. It's much brighter than the other two I bought and is made specifically for planted tanks. It has white and blue led's and really makes the tank pop. I've had the tank up and running for 3 days and already have plants pearling so I'm guessing things are good in the photosynthesis department. I wasn't a fan of how the light mounted to the tank so I threw together a custom holder for it out of some scrap Mesquite I had laying around. Initially my wife was fairly against having an aquarium because she thought they were ugly so I'm trying to create something which blends in with our decor. She approves.
For plants I used the following..
- Glossostigma Elatinoides (front left) - Easy to grow and should provide me with a fast carpet. I plan to keep this trimmed very short (half inch if possible) once it fully carpets that area.
- S. Repens (front right and just behind the first rock on the left just past the Glossostigma) - The substrate is a bit lower here giving me more room to keep this carpet a bit thicker. I've heard this plant is harder to grow and carpet but my options were limited for carpeting plants at my local fist stores.
- Alternanthera Reineckii Mini (between the large rocks, back middle, just in front of the large stone on the right/middle, just to the left of the large stone on the left/middle) - I'll try to keep this just below the water surface and keep it a bit thin to allow some Tetra to move between them. I'm hoping these plants become the focal point and should compliment the petrified wood colors.
- Helanthium Tenellum 'Green' (back left and very back right) - 2 individual plants in the back left along the class and a single in the back right corner to partially hide the outtake pipe. Even though this is an Iwagumi I think the thin airy nature of this plant will work in the back.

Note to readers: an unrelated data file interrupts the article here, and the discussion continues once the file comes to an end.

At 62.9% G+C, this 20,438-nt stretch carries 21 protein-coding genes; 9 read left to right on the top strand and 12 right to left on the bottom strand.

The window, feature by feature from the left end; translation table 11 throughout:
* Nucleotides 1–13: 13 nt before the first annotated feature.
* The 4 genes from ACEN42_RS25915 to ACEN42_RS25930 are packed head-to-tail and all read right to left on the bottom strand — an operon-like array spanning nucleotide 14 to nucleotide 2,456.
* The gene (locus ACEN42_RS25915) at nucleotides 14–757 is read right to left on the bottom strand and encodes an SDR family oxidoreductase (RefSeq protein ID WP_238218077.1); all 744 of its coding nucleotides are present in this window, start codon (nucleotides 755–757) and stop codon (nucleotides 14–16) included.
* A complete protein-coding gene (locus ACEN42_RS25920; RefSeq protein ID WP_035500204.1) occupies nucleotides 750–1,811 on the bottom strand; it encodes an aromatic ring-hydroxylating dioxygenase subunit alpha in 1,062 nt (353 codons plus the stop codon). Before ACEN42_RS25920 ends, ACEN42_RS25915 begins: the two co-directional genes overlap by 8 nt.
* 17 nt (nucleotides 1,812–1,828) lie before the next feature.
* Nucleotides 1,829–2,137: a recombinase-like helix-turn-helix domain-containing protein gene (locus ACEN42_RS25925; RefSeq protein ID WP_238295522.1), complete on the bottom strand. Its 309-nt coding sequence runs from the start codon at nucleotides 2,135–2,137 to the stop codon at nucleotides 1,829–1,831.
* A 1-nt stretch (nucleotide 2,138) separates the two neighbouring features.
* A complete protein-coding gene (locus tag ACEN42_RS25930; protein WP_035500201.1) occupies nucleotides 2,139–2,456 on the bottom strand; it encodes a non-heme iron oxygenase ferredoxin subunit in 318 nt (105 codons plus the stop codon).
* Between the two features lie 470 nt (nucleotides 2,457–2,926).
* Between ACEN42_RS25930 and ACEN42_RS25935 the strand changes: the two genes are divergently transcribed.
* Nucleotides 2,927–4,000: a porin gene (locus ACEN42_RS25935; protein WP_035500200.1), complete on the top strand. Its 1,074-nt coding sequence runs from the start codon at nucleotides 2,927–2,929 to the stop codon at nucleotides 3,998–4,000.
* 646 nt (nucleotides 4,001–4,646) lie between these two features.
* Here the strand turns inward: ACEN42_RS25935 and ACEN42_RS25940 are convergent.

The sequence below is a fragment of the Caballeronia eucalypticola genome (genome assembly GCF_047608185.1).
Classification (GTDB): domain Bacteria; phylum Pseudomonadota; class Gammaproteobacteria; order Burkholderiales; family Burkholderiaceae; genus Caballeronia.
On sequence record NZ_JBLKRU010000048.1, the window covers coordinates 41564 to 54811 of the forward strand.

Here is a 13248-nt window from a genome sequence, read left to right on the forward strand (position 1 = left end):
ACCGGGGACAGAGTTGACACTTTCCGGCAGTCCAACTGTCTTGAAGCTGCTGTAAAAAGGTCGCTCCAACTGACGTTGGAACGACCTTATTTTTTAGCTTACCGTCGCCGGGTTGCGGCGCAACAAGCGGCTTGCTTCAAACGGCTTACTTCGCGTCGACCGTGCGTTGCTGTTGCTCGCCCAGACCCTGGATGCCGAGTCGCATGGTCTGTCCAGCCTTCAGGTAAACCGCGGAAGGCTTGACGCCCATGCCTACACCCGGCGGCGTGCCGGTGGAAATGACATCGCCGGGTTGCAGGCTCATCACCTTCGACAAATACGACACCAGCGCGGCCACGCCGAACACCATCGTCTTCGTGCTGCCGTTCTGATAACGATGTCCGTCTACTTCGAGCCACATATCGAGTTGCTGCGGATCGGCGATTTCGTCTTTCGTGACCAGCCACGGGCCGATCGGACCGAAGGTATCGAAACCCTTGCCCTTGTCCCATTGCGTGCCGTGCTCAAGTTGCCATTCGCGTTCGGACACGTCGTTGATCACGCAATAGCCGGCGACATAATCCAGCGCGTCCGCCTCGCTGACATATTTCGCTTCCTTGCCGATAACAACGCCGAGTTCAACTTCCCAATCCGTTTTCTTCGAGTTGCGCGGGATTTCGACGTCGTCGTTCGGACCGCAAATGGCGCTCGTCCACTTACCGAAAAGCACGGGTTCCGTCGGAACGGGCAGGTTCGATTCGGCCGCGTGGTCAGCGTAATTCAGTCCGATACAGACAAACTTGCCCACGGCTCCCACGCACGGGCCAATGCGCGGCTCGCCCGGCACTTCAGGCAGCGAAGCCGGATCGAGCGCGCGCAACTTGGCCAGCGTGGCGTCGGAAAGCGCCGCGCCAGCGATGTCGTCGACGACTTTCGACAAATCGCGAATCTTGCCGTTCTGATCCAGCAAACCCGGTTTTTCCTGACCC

- Marimo Moss Ball (small patches glued to various rocks) - I had plants to glue flattened moss ball to all of the rocks but pulled back quite a bit and used it very sparingly in small cracks or depressions on the stones as more of an accent. I'm happy with how it turned out though for some reason some of the moss/algae isn't looking too hot right now.
I'm very happy with everything but plan on making a couple small changes. The front middle rock is a bit too tall and the overall height of the front substrate needs to be lowered a bit. I'm taking the large rock to my lock rock store tonight and they're going to slice about 1-2 inches off the bottom of the stone so it will sit lower allowing better visibility to the focal stones and plants behind it. I'll remove some of the substrate at the same time. Overall it should look exactly the same but provide a bit more visibility and depth viewing front to back.
Ill post pics after I cut the stone and thin the substrate as well as progress pictures as the plants carpet and grow (hopefully). I'm not sure if i can swing multiple tanks so it's likely this tank will go through multiple redesigns once everything has grown in and I get bored. Soon as I get the co2 indicator to a consistent 'green' ill add fish. Originally this was for my son's betta but I think he's a little too large and will throw off the scale of the tank. May buy some tetras or something but I know almost nothing about fish so I'm open to any suggestions.